Press Archive

Undergraduates Get Experience in World of Research at SDSC

Published 07/11/1996

For more information, contact:
Ann Redelfs, SDSC
619-534-5032/5113 (fax)

San Diego, CA -- To get a feel for the world of research, a group of undergraduates are spending this summer exploring problems in chemistry, molecular biology, and computer science, as participants in the 1996 Research Experiences for Undergraduates (REU) program sponsored by the National Science Foundation at the San Diego Supercomputer Center (SDSC).

For 10 weeks from June to August, the REU participants are given an intensive exposure to computational science and the process of conducting research. Students work on projects in their fields of interest, supervised by an SDSC staff member and either a faculty member at his or her home institution or a faculty member at University of California, San Diego (UCSD).

"The objective is to give each student a taste of research in computational science, albeit within a condensed time frame," said Bob Leary, SDSC computational scientist who coordinates the program with Mike Bailey, SDSC senior staff scientist. "Rather than being taken on as cheap programming labor, REU students perform all the essential aspects of the research themselves."

The program also includes workshops on high performance computing and special lectures on such topics as parallel computing, graphics and scientific visualization, and numerical analysis.

This year's REU participants, all between their junior and senior undergraduate years, have selected topics within their supervisor's existing or planned research project, while others have an interest in a certain area and are using the REU program to take the first steps in their own research.

Matt Lundy from UCSD is creating, with Phil Bourne, SDSC computational biologist, a prototype of a global registry of data on protein kinases. Protein kinases are an important class of enzymes that regulate cellular processes, but no single online resource has compiled all of the available data in one place where the data could be compared.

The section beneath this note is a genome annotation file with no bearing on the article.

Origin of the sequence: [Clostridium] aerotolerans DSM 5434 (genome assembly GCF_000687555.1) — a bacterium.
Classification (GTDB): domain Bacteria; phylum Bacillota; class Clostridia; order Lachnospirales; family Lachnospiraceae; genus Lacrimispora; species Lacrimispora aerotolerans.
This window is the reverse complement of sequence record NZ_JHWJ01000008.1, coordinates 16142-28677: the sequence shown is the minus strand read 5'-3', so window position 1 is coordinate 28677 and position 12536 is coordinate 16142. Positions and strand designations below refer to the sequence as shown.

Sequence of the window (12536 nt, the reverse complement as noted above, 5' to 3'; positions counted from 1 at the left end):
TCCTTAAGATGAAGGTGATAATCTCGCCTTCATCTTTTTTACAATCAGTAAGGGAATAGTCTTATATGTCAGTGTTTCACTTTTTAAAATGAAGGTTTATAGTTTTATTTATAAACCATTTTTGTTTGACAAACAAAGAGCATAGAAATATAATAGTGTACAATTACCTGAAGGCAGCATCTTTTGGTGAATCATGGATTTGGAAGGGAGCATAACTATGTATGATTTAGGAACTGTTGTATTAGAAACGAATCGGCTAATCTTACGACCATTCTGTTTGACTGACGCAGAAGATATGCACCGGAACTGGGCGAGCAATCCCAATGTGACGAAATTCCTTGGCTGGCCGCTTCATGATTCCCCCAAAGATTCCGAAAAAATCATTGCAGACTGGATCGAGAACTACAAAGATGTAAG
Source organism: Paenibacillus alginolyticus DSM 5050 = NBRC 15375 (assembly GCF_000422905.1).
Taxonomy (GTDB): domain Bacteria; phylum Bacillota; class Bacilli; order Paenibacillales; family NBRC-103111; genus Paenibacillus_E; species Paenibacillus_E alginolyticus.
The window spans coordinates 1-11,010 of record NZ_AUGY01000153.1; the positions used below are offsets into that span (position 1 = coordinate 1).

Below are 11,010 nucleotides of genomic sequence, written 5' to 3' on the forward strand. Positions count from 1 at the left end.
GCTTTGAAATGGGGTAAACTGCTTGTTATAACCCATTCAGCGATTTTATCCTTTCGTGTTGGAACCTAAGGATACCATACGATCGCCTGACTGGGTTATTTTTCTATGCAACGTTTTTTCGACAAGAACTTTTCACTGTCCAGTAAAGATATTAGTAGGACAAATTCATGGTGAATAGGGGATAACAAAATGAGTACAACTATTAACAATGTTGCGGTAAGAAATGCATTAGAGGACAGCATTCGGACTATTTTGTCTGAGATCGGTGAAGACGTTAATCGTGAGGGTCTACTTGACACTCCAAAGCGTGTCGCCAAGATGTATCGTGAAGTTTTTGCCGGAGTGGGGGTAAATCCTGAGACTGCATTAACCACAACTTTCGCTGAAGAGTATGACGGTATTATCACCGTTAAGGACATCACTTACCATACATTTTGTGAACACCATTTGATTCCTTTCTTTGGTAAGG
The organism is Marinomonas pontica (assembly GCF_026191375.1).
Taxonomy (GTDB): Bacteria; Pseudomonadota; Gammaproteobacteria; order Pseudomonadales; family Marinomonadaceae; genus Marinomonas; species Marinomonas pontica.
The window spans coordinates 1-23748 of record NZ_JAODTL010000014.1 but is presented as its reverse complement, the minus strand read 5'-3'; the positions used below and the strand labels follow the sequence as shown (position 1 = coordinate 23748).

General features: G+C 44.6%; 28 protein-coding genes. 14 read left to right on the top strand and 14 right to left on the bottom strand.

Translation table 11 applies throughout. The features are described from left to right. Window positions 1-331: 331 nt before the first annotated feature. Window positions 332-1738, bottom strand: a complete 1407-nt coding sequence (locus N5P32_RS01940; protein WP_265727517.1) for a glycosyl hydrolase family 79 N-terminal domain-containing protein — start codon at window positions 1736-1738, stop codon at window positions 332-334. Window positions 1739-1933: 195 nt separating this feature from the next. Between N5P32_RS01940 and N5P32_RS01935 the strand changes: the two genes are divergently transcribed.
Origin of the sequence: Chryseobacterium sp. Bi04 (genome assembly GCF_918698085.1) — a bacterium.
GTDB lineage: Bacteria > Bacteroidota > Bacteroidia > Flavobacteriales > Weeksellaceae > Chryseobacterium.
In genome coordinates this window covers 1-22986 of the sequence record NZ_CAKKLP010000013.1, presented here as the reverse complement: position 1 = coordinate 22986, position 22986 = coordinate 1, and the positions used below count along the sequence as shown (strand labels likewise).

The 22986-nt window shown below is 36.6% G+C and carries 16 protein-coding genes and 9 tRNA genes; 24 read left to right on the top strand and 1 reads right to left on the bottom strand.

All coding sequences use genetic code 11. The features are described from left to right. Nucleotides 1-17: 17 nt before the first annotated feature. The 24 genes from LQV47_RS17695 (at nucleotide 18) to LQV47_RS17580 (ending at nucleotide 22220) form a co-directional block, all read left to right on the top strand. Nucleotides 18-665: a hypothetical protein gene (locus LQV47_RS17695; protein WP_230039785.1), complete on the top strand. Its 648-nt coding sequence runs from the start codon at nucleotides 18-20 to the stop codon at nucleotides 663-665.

"Basically I will create a Web page, or a group of Web pages, with links to the various databases for each protein kinase," Lundy said. "I also hope to prototype a mechanism for database administrators to submit new data. The administrators of some online resources have already agreed to participate in the registry idea." Such an electronic resource for existing data would allow researchers to accelerate the pace of further protein kinase research.

Susan Kanda from UCLA is working with SDSC computational biologist Michael Gribskov on a structural walk-through of a protein kinase that plays an important role in the regulation of the cellular life cycle. The structure of this kinase, cyclin-dependent kinase 2 (cdk2), is critical to its function. A single mutation can cause the kinase to malfunction and disrupt the cell cycle, a disruption often seen in tumor cells.

Sarah Wustner from UCSD is exploring the suitability of Java, the new programming language on the Web, for more complex applications. Working with Scott Baden, UCSD associate professor of computer science, Wustner will be creating an image processor in Java. "I want to create a program that is not just a toy," Wustner said. "I will try to make a functional, useful image processor, geared toward use in schools."

The other REU participants, all from UCSD, and their projects are Randall Harris, who is working with Leary on the global optimization problem of finding the lowest energy states of atomic clusters; Lawrence Li, who with Andrew McCammon, UCSD professor of chemistry and biochemistry, is looking at the structure of organic molecules using simulated annealing; Neil Spring, who is working with UCSD's Rich Wolski and SDSC's Reagan Moore to incorporate the Mentat and Legion software into the AppLeS project; and Michelle Strout, who with Jeanne Ferrante, UCSD professor of computer science, is generating code for the hierarchical tiling of parallel programs.

All REU students are given access to appropriate computer resources at SDSC and receive a $4,000 stipend. Students are expected to work full-time on their research during the program, and are required to attend regular seminars and present a poster paper at a concluding meeting, which is open to the public. The program is open to U.S. citizens or permanent residents enrolled full-time in an undergraduate program at a U.S. college or university. For more information on the program, visit the REU Web page on SDSC's Web server (

SDSC, a national laboratory for computational science and engineering, is sponsored by NSF, other federal agencies, the State and University of California, and private organizations; is affiliated with the University of California, San Diego; and is administered by General Atomics. For more information, see or contact Ann Redelfs, SDSC,, 619-534-5032.